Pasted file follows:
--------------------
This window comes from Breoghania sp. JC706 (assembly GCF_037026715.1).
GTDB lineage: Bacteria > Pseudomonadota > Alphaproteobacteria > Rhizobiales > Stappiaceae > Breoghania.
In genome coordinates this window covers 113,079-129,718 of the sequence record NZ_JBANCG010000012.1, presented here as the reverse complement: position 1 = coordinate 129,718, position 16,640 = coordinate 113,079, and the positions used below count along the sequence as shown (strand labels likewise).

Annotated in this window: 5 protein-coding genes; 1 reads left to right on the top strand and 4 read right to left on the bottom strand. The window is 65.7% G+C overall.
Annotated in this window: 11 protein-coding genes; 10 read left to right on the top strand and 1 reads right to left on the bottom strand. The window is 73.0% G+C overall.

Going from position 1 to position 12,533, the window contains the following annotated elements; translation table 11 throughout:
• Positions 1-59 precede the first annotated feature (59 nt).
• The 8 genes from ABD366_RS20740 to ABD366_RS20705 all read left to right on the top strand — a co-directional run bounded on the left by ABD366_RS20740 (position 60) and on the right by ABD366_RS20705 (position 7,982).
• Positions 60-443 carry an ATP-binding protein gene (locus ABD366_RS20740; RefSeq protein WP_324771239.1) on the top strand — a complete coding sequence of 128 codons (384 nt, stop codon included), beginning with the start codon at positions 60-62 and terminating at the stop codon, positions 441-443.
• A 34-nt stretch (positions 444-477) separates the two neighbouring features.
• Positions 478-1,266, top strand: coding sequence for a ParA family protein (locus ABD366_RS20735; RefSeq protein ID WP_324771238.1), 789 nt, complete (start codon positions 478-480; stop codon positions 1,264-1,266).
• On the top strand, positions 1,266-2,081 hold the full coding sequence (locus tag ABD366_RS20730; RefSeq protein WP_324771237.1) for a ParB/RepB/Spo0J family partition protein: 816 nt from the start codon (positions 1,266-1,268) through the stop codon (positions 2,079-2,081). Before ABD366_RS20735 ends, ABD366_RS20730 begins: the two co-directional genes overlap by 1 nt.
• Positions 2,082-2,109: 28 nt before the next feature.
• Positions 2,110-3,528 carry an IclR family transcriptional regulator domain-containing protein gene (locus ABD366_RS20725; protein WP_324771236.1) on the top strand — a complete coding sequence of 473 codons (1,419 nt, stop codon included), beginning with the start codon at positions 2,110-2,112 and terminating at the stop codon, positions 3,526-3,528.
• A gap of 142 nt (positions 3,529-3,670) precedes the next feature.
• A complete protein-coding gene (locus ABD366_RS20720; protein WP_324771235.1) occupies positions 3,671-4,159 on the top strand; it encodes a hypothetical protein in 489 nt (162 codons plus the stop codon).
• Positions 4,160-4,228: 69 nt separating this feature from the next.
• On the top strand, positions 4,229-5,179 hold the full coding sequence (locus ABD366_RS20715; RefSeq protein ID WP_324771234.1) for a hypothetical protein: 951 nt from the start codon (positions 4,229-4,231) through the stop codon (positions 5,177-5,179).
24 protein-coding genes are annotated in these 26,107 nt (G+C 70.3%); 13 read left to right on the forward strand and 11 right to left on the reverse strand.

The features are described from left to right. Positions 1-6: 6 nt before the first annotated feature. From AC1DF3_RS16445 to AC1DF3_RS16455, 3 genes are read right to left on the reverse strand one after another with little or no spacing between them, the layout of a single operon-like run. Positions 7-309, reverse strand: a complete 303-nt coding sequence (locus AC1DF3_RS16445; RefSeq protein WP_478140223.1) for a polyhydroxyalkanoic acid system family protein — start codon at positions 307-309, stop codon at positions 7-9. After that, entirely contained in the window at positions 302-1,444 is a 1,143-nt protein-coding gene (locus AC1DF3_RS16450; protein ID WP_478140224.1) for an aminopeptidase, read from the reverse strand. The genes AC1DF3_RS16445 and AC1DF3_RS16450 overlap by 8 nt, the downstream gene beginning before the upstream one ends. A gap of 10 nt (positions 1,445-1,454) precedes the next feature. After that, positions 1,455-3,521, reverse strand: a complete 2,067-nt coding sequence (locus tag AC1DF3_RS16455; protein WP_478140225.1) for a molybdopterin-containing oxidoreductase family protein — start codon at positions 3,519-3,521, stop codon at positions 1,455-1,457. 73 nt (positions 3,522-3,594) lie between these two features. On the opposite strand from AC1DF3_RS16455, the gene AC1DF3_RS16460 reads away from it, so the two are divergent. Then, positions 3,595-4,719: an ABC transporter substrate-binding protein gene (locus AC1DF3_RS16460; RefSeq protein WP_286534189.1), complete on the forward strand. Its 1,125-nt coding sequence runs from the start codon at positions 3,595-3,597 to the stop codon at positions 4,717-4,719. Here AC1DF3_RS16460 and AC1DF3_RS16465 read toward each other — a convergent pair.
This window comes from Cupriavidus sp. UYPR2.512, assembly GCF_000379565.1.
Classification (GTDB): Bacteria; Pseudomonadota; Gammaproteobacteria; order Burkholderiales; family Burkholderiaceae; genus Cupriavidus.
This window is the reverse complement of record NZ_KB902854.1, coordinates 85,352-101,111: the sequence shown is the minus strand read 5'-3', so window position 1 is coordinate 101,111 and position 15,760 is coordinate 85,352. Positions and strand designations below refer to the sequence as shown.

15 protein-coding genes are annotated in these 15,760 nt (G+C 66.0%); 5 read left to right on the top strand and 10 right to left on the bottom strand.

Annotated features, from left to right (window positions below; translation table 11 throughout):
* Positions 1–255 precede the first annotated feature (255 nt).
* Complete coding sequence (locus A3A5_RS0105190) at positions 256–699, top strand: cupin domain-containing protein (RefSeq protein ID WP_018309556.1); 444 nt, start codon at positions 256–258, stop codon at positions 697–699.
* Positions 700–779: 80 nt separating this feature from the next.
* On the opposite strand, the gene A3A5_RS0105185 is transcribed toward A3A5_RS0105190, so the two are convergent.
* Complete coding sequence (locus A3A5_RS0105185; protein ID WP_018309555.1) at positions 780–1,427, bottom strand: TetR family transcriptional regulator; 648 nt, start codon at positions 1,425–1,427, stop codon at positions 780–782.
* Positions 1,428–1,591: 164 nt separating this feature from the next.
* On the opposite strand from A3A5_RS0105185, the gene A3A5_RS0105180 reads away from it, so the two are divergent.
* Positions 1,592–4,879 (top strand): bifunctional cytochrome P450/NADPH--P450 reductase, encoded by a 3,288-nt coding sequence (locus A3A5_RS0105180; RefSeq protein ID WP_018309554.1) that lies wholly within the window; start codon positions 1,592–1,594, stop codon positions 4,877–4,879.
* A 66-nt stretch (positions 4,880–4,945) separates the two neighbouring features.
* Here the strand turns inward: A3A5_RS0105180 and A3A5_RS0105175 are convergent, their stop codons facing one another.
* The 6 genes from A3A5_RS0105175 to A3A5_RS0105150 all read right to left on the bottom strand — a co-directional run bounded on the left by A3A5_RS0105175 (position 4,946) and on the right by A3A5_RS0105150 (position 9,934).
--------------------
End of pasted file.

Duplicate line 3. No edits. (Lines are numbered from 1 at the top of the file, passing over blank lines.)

In genome coordinates this window covers 113,079-129,718 of the sequence record NZ_JBANCG010000012.1, presented here as the reverse complement: position 1 = coordinate 129,718, position 16,640 = coordinate 113,079, and the positions used below count along the sequence as shown (strand labels likewise).